When you love the dance so much that it comes out of your pores, you do not need to convince students this is an awesome dance for x/y/z reasons. They will see it and feel it from you. Then, they will tell their friends ;-).
The more I teach, the more I recognize that compared to great teachers in Toronto like Mandi and Arthur, I flat out suck at it. I over analyze movement and often go a bit overboard on my explanations. I’m working on it though. :-)
So after the University of Toronto’s swing dance club’s beer and chicken wings night out, I had a great discussion with Alex M, Kathleen, and Brian G from Ottawa (previously somewhere not Ottawa) about, what else, the dance scene in Toronto. I won’t bore you with the specifics of that conversation but I remembered that I wanted to post up Brian’s awesome note about his experience dancing in Ottawa’s swing dance scene. So here it is. I highly recommend you give it a good read even if you are not from this scene/city/country because it gives a honest perspective from a dancer’s point of view. Enjoy.
Part 1: Something in the Air
Was there was something in the air?
It didn’t make sense. There were only 10 or 15 people in a large hall, DJ’d music, in a new city where I barely knew anybody – yet somehow it was one of the best dance nights I’d had in months.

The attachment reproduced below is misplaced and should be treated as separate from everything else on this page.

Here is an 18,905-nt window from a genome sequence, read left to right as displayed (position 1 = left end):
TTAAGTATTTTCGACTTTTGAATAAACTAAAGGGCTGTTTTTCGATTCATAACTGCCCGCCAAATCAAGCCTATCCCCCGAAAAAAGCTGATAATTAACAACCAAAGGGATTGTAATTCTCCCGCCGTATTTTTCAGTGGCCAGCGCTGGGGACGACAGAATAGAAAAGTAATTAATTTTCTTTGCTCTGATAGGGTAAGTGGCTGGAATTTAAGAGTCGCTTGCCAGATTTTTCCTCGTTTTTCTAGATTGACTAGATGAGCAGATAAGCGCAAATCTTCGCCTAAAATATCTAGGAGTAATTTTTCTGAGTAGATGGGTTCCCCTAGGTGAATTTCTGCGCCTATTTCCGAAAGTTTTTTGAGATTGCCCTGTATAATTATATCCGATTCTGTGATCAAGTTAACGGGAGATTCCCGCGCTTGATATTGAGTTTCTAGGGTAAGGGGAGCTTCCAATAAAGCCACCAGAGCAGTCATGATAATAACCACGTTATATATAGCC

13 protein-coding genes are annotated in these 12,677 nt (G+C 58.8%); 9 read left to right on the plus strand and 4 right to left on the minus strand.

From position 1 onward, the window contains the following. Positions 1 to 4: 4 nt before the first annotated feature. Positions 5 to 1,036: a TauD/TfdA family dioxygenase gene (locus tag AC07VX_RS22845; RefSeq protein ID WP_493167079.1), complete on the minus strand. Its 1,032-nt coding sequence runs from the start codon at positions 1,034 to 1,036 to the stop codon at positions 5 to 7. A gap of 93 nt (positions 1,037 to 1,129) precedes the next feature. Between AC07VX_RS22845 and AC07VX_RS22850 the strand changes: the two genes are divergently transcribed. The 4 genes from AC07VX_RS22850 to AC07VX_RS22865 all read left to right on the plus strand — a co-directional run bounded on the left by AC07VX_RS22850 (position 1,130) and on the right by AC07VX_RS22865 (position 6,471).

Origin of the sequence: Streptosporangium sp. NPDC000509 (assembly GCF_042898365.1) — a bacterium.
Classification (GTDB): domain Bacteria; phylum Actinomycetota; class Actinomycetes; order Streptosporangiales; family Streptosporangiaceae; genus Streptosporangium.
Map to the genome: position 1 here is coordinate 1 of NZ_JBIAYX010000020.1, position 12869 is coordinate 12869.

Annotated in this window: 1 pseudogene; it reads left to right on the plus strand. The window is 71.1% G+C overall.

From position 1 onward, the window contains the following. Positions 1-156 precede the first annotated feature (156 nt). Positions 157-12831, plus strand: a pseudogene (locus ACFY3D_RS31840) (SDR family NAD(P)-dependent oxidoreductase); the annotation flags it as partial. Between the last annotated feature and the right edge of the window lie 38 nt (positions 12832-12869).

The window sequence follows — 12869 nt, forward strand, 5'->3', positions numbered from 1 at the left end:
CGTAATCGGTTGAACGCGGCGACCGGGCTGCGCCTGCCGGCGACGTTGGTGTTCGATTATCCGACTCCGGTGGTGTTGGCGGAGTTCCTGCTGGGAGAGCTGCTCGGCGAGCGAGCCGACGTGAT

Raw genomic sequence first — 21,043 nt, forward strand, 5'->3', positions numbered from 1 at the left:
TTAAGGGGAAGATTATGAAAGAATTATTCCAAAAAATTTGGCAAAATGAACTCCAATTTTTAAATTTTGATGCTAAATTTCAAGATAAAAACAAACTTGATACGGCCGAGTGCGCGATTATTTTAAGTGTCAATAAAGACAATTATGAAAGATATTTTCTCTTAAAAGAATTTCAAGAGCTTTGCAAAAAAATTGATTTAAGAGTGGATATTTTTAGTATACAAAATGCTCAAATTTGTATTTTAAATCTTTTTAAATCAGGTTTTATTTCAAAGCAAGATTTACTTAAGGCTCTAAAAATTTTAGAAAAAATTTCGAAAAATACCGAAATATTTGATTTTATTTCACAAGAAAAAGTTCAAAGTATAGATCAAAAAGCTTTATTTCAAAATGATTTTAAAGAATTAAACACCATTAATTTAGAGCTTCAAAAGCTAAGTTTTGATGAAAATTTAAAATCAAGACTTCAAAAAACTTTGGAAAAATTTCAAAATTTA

Which picture doesn’t fit? I’ll give you one guess.
Last Saturday, Toronto and Dovercourt House held a fundraiser for the Frankie Fund (or was it the Frankie headstone?) in celebration of the joy Frankie Manning left for the world. There were bake sales, raffle draws, silent auctions, performances, and taxi dancers for “rent”. Being not really useful in any multi-organizational dance coordination capacity, I volunteered to be one of the taxi dancers whom you can purchase for $3 per dance. Awkward… let me explain.
First, it’s awkward to think that someone will pay money to dance one song with anybody, let alone me. All I want to do is dance with you and I’ll happily dance with you for free. Second, what do you do as a taxi dancer while waiting for someone to hand you a ticket to indicate that they have purchased you for a dance? Awkwardly stand around and scan the room to see if anyone is coming towards you a ticket. Granted, I have epic skills when it comes to social awkwardness but this definitely was a memorable type of awkwardness.
A special shout goes to the wonderful Vicky for being so diligent in organizing all the taxi dancers and a big THANKS to all the great ladies (and one dude) who donated to the Frankie fund (or headstone?). I’ll make sure to find each and everyone who bought tickets for future dances (so you get your money’s worth).
Something I am trying to work on for myself this year is to continually celebrate small wins when it comes to dance, dance organization, and dance photography. Sometimes when I think of the monumental goals ahead of me in my day to day life such as, “build a blues scene”, or “start making a profit on my dancing”, or “be awesommeeeeee already”, it’s hard not to get overwhelmed. So I stopped worrying and stressin’ and decided to focus on what I can get done this week. When it’s done, I celebrate (high fives, drinks, pork bone soup, etc). It’s amazing how much more you can accomplish when you have other things done from your list. Momentum fuels motivation which in turn keeps up inspiration. And as well all know, inspiration a wonderful thing.